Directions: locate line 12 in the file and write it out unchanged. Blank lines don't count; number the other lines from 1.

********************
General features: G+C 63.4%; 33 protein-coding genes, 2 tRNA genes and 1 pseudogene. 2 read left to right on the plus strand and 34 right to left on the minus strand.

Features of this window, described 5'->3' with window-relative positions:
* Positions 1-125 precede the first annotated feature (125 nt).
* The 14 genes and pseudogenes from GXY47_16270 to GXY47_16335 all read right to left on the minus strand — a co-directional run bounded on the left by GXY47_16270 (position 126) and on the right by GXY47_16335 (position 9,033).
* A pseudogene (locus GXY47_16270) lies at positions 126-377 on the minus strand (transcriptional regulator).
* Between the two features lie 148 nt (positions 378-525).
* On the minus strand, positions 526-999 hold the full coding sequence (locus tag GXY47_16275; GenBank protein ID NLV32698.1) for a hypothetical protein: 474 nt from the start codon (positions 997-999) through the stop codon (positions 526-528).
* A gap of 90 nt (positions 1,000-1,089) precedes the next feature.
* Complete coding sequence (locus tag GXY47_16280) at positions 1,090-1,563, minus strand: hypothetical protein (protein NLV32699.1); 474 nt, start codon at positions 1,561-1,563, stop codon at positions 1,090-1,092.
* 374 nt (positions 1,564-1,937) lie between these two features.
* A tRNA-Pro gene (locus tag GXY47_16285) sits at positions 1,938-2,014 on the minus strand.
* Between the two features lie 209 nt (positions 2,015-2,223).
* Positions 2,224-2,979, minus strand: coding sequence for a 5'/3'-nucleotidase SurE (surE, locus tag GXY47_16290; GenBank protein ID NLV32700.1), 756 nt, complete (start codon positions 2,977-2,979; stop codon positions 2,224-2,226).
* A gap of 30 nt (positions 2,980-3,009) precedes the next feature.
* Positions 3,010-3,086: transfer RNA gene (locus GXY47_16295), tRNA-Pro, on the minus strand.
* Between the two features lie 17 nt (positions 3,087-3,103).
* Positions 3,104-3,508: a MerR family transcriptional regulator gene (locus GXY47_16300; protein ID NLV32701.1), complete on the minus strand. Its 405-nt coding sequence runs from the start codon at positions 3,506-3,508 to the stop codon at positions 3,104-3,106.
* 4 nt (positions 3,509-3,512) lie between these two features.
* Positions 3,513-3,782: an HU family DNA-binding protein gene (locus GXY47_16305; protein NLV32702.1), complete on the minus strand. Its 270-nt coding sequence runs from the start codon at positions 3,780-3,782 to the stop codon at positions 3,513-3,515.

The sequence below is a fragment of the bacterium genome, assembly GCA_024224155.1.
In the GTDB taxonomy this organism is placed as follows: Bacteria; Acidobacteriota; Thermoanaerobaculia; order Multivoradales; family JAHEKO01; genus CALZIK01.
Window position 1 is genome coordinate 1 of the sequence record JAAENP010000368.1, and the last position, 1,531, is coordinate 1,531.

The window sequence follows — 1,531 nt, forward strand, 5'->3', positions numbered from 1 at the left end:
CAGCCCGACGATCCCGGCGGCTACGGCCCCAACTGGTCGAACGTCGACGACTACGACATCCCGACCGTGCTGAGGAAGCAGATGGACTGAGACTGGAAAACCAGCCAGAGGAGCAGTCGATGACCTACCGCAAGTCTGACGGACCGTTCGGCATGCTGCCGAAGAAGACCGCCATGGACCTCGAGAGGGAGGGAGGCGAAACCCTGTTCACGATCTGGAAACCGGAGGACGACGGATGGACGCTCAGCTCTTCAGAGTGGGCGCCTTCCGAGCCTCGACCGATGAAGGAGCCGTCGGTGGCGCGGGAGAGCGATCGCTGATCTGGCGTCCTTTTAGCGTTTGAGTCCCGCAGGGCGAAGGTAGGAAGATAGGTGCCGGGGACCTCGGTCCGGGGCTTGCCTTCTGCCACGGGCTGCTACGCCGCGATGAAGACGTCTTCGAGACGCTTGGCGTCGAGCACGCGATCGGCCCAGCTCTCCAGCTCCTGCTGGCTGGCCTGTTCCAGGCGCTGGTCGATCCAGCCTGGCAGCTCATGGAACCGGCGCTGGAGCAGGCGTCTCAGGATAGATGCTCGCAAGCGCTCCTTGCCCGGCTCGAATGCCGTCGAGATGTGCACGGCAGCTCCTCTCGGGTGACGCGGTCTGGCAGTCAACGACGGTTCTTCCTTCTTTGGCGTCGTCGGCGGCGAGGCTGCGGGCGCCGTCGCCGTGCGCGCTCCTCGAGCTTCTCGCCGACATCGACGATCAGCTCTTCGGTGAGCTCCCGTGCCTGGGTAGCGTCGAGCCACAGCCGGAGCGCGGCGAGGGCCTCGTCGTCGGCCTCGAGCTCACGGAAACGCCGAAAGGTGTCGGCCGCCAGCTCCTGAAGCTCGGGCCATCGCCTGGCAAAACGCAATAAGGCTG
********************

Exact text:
* Between the two features lie 209 nt (positions 2,015-2,223).